Japan's ex-premier: Large police presence at the state funeral for Shinzo Abe

The controversial act of mourning for Japan's murdered ex-Prime Minister Shinzo Abe is taking place under tightened security precautions.

Japan's ex-premier: Large police presence at the state funeral for Shinzo Abe

The controversial act of mourning for Japan's murdered ex-Prime Minister Shinzo Abe is taking place under tightened security precautions. As the Japanese television station NHK reported, around 20,000 police officers were mobilized for the event planned for Tuesday at the Nippon Budokan martial arts hall in Tokyo.

Around 4,300 guests are expected to attend the state funeral, including around 700 foreign dignitaries such as US Vice President Kamala Harris and the Prime Ministers of South Korea, India and Australia. According to polls, a large majority of Japanese people are opposed to the slain Abe receiving millions of taxpayer dollars in national mourning.

Abe was shot dead by an ex-military man on July 8 while delivering a campaign speech in the city of Nara. The assassin had stated that he had killed Abe out of hatred for the controversial Mun sect. His mother financially ruined and destroyed the family with horrendous donations to the cult to which Abe was connected.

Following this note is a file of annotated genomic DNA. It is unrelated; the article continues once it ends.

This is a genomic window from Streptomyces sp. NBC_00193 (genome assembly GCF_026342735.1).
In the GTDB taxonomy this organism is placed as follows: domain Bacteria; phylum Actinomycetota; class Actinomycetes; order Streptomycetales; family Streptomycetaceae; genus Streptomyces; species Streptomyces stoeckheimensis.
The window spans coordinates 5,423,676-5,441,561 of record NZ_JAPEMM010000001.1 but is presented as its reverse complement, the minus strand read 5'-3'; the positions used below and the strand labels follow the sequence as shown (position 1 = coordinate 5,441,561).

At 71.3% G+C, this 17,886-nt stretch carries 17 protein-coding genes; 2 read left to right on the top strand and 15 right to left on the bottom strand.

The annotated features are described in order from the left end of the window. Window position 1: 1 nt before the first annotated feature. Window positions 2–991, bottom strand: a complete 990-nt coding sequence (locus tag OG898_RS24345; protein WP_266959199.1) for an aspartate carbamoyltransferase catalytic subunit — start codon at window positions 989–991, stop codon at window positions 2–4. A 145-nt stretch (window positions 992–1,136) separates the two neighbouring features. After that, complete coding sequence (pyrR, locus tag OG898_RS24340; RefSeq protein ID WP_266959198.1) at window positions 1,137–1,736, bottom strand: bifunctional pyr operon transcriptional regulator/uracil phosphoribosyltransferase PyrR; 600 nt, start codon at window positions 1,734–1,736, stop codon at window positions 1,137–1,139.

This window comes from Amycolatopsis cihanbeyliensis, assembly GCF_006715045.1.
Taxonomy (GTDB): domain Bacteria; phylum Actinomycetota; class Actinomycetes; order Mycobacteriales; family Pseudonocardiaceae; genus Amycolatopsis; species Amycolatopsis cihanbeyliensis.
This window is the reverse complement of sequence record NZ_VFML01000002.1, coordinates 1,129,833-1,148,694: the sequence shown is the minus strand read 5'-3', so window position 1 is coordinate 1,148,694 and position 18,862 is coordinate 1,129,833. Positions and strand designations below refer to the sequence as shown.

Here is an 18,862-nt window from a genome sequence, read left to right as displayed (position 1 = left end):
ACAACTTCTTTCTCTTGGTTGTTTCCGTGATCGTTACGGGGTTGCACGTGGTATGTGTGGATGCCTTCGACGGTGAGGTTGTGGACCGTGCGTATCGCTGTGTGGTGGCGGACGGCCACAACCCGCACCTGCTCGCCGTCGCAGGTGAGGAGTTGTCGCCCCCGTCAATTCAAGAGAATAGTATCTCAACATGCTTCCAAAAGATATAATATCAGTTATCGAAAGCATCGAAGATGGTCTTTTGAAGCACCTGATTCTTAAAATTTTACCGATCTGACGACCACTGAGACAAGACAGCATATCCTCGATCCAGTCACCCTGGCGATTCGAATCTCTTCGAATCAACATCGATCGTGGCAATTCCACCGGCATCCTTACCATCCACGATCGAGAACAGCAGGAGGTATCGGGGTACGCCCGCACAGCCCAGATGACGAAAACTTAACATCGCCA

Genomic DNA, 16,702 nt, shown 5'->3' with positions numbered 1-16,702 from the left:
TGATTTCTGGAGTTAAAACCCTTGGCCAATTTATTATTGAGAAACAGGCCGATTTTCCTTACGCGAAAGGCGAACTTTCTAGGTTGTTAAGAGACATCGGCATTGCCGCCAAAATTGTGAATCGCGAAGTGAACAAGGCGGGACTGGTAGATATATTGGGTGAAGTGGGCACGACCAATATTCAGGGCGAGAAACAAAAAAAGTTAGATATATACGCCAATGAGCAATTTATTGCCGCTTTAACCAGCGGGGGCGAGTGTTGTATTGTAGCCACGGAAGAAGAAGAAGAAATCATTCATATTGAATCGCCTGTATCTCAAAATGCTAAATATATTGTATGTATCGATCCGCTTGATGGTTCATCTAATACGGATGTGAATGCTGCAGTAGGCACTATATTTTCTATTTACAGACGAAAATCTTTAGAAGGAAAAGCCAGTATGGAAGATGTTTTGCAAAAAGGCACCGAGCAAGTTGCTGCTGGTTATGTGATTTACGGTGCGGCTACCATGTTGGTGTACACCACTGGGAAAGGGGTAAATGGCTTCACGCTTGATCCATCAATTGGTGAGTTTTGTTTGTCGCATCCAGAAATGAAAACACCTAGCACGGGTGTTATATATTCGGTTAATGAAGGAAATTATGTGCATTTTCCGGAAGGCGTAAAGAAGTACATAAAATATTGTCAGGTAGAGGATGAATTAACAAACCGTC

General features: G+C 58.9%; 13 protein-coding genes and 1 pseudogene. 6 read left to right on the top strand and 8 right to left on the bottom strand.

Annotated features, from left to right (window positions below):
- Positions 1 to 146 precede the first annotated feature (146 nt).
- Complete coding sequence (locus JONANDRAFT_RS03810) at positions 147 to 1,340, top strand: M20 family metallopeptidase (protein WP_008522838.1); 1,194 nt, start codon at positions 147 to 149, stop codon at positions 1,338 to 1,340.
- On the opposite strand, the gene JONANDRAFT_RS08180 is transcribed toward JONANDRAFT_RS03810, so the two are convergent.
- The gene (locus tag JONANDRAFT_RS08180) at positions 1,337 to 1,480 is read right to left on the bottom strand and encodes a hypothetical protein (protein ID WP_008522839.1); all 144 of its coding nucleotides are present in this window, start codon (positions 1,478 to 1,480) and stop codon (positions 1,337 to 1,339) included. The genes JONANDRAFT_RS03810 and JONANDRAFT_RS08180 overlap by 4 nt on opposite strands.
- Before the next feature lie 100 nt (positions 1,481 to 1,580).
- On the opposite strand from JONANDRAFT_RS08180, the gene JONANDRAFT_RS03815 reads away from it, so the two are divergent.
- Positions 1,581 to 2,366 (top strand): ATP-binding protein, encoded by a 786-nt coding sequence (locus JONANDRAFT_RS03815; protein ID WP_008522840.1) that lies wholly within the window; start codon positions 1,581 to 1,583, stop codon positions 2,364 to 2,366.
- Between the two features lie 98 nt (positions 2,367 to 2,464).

Nepotism scandals

Although Abe is regarded worldwide as a deserving statesman, the right-wing conservative was controversial at home with his nationalist agenda and his involvement in several scandals surrounding nepotism. Add to that Abe's involvement - and that of his ruling Liberal Democratic Party (LDP) - in the Mun sect.

A state mourning act for a former prime minister has been unusual in Japan since World War II. Since then, this has happened only once, in 1967 for Shigeru Yoshida. Japan's incumbent Prime Minister Fumio Kishida had announced the act of mourning for his predecessor Abe without prior consultation in Parliament. The Prime Minister's poll ratings have plummeted in the face of protests against the act of national mourning and Kishida's party's links to the Mun sect.

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